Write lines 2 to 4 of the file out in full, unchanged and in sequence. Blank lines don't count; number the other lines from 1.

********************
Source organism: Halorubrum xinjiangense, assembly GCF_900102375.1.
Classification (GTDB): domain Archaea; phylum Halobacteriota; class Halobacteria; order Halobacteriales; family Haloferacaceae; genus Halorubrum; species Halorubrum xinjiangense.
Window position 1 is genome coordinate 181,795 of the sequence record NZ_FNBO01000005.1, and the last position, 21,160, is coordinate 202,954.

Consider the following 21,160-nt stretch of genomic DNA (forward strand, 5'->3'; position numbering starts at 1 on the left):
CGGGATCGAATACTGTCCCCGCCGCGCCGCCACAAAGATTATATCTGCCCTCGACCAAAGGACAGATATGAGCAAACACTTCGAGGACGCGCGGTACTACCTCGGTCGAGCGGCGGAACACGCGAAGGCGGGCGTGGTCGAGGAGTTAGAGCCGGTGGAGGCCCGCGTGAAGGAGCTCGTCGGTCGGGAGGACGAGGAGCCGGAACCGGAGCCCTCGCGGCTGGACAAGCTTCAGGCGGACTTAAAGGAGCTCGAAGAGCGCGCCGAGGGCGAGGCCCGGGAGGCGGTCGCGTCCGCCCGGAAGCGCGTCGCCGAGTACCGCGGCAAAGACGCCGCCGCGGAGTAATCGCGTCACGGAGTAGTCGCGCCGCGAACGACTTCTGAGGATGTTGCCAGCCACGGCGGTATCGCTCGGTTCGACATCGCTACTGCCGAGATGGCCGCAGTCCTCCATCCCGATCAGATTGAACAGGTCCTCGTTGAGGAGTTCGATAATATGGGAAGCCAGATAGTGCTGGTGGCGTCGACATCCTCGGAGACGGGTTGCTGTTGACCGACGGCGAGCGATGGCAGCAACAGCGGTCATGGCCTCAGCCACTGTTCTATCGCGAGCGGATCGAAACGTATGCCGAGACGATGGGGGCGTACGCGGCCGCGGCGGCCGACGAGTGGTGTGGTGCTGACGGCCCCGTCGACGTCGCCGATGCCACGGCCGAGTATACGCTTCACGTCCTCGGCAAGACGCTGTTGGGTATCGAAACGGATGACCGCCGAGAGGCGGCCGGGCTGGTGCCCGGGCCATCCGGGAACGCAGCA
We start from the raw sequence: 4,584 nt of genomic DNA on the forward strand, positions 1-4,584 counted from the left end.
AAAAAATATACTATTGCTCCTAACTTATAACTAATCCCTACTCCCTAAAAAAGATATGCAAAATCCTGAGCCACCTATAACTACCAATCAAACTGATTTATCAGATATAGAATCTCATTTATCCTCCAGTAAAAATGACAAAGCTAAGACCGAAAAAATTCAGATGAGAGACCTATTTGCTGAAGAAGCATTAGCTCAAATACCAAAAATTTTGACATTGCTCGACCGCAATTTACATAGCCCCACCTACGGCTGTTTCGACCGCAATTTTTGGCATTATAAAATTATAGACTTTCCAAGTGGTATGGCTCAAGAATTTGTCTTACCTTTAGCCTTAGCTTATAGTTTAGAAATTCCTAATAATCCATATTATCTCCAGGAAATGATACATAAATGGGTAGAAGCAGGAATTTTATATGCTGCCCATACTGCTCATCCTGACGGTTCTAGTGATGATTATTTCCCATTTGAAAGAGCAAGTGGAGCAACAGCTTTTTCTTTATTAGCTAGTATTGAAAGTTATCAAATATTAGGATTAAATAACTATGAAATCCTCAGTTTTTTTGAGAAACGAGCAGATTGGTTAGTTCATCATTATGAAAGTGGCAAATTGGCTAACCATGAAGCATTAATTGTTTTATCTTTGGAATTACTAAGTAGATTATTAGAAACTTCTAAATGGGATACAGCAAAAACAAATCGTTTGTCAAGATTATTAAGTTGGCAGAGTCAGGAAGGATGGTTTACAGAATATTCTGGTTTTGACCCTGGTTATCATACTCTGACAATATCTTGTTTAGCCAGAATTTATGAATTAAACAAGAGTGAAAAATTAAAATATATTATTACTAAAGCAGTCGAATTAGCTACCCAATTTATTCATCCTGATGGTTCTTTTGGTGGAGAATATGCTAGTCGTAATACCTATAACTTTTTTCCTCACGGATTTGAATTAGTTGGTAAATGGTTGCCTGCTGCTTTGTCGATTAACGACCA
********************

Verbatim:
Classification (GTDB): domain Archaea; phylum Halobacteriota; class Halobacteria; order Halobacteriales; family Haloferacaceae; genus Halorubrum; species Halorubrum xinjiangense.
Window position 1 is genome coordinate 181,795 of the sequence record NZ_FNBO01000005.1, and the last position, 21,160, is coordinate 202,954.

Consider the following 21,160-nt stretch of genomic DNA (forward strand, 5'->3'; position numbering starts at 1 on the left):